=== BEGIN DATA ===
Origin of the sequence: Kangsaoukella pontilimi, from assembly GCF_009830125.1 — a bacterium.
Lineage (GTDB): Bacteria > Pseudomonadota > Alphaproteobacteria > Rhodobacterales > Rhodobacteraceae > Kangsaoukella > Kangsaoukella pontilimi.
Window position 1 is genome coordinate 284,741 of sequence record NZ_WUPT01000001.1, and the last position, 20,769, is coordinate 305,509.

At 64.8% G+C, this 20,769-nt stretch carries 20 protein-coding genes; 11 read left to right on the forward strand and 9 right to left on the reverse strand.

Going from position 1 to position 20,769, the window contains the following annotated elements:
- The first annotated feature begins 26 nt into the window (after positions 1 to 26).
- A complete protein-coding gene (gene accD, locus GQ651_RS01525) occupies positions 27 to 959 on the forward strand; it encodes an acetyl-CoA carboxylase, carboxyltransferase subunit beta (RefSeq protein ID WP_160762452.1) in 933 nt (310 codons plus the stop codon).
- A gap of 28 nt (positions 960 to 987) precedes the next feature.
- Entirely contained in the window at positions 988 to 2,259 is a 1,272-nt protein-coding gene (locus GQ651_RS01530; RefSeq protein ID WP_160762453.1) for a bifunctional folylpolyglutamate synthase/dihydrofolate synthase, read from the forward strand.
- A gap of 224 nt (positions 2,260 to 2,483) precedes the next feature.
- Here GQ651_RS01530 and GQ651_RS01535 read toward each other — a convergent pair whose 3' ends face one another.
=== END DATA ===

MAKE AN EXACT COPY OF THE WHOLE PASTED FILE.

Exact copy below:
Origin of the sequence: Kangsaoukella pontilimi, from assembly GCF_009830125.1 — a bacterium.
Lineage (GTDB): Bacteria > Pseudomonadota > Alphaproteobacteria > Rhodobacterales > Rhodobacteraceae > Kangsaoukella > Kangsaoukella pontilimi.
Window position 1 is genome coordinate 284,741 of sequence record NZ_WUPT01000001.1, and the last position, 20,769, is coordinate 305,509.

At 64.8% G+C, this 20,769-nt stretch carries 20 protein-coding genes; 11 read left to right on the forward strand and 9 right to left on the reverse strand.

Going from position 1 to position 20,769, the window contains the following annotated elements:
- The first annotated feature begins 26 nt into the window (after positions 1 to 26).
- A complete protein-coding gene (gene accD, locus GQ651_RS01525) occupies positions 27 to 959 on the forward strand; it encodes an acetyl-CoA carboxylase, carboxyltransferase subunit beta (RefSeq protein ID WP_160762452.1) in 933 nt (310 codons plus the stop codon).
- A gap of 28 nt (positions 960 to 987) precedes the next feature.
- Entirely contained in the window at positions 988 to 2,259 is a 1,272-nt protein-coding gene (locus GQ651_RS01530; RefSeq protein ID WP_160762453.1) for a bifunctional folylpolyglutamate synthase/dihydrofolate synthase, read from the forward strand.
- A gap of 224 nt (positions 2,260 to 2,483) precedes the next feature.
- Here GQ651_RS01530 and GQ651_RS01535 read toward each other — a convergent pair whose 3' ends face one another.